IDEAS home Printed from
   My bibliography  Save this article

Asian Development Strategies: China And Indonesia Compared


  • Bert Hofman
  • Min Zhao
  • Yoichiro Ishihara


China's and Indonesia's development strategies have been compared with others, but rarely with each other. Radically different political contexts have produced both similar and distinctly different development patterns. Each using formal planning, Indonesia spurred radical reforms to promote growth, whereas China opted for incremental reforms to 'grow out of the Plan', as a political device and to discover what policies and institutions worked. Both strategies produced environments largely conducive to rapid development. Indonesia relied on a few economic technocrats to oversee development; China used decentralisation and party reforms to create a credible environment for non-state investment. Both shared concern for agricultural reform and food security; both opted to open up for trade—China gradually, Indonesia radically. Both did well in growth and poverty reduction following reform. China's growth performance is in a league of its own, especially since Indonesia's Asian crisis setback, but Indonesia had more equitable growth and survived a difficult political transition with, in hindsight, modest costs.

Suggested Citation

  • Bert Hofman & Min Zhao & Yoichiro Ishihara, 2007. "Asian Development Strategies: China And Indonesia Compared," Bulletin of Indonesian Economic Studies, Taylor & Francis Journals, vol. 43(2), pages 171-200.
  • Handle: RePEc:taf:bindes:v:43:y:2007:i:2:p:171-200
    DOI: 10.1080/00074910701408057

    Download full text from publisher

    File URL:
    Download Restriction: Access to full text is restricted to subscribers.

    As the access to this document is restricted, you may want to search for a different version of it.

    References listed on IDEAS

    1. Gérard Roland, 2004. "Transition and Economics: Politics, Markets, and Firms," MIT Press Books, The MIT Press, edition 1, volume 1, number 026268148x, January.
    2. Barro, Robert J & Lee, Jong-Wha, 2001. "International Data on Educational Attainment: Updates and Implications," Oxford Economic Papers, Oxford University Press, vol. 53(3), pages 541-563, July.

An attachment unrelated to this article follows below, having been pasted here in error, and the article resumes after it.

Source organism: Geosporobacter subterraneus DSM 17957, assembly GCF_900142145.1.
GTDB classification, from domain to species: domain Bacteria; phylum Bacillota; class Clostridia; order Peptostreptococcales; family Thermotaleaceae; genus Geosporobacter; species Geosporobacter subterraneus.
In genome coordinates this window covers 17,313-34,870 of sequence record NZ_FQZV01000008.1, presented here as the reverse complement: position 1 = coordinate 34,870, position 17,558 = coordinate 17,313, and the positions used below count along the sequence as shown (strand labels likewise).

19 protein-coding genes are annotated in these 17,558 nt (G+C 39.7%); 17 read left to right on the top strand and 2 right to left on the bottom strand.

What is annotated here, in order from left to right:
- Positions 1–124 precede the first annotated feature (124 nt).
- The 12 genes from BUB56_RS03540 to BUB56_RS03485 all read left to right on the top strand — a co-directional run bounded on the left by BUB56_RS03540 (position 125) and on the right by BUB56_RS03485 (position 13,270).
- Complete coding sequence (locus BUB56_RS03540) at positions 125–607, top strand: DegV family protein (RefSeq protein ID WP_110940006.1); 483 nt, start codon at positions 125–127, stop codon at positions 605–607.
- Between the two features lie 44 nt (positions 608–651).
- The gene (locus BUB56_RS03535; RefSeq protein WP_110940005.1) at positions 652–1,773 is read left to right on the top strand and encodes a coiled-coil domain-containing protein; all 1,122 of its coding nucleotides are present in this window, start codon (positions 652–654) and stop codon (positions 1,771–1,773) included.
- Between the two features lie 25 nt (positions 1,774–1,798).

Full references (including those not matched with items on IDEAS)


    Citations are extracted by the CitEc Project, subscribe to its RSS feed for this item.

    Cited by:

    1. Alessandro Borin & Enrica Di Stefano, 2016. "Economic reforms in China and India: past and future challenges," Questioni di Economia e Finanza (Occasional Papers) 337, Bank of Italy, Economic Research and International Relations Area.
    2. Resnia Novitasari, 2018. "A Comparative Study of Subjective Well-Being Among Working Mothers in Indonesia and China," GATR Journals gjbssr507, Global Academy of Training and Research (GATR) Enterprise.
    3. Permani Risti, 2011. "The Impacts of Trade Liberalisation and Technological Change on GDP Growth in Indonesia: A Meta Regression Analysis," Global Economy Journal, De Gruyter, vol. 11(4), pages 1-30, December.

    More about this item


    Access and download statistics


    All material on this site has been provided by the respective publishers and authors. You can help correct errors and omissions. When requesting a correction, please mention this item's handle: RePEc:taf:bindes:v:43:y:2007:i:2:p:171-200. See general information about how to correct material in RePEc.

    For technical questions regarding this item, or to correct its authors, title, abstract, bibliographic or download information, contact: (Chris Longhurst). General contact details of provider: .

    If you have authored this item and are not yet registered with RePEc, we encourage you to do it here. This allows to link your profile to this item. It also allows you to accept potential citations to this item that we are uncertain about.

    If CitEc recognized a reference but did not link an item in RePEc to it, you can help with this form .

    If you know of missing items citing this one, you can help us creating those links by adding the relevant references in the same way as above, for each refering item. If you are a registered author of this item, you may also want to check the "citations" tab in your RePEc Author Service profile, as there may be some citations waiting for confirmation.

    Please note that corrections may take a couple of weeks to filter through the various RePEc services.

    IDEAS is a RePEc service hosted by the Research Division of the Federal Reserve Bank of St. Louis . RePEc uses bibliographic data supplied by the respective publishers.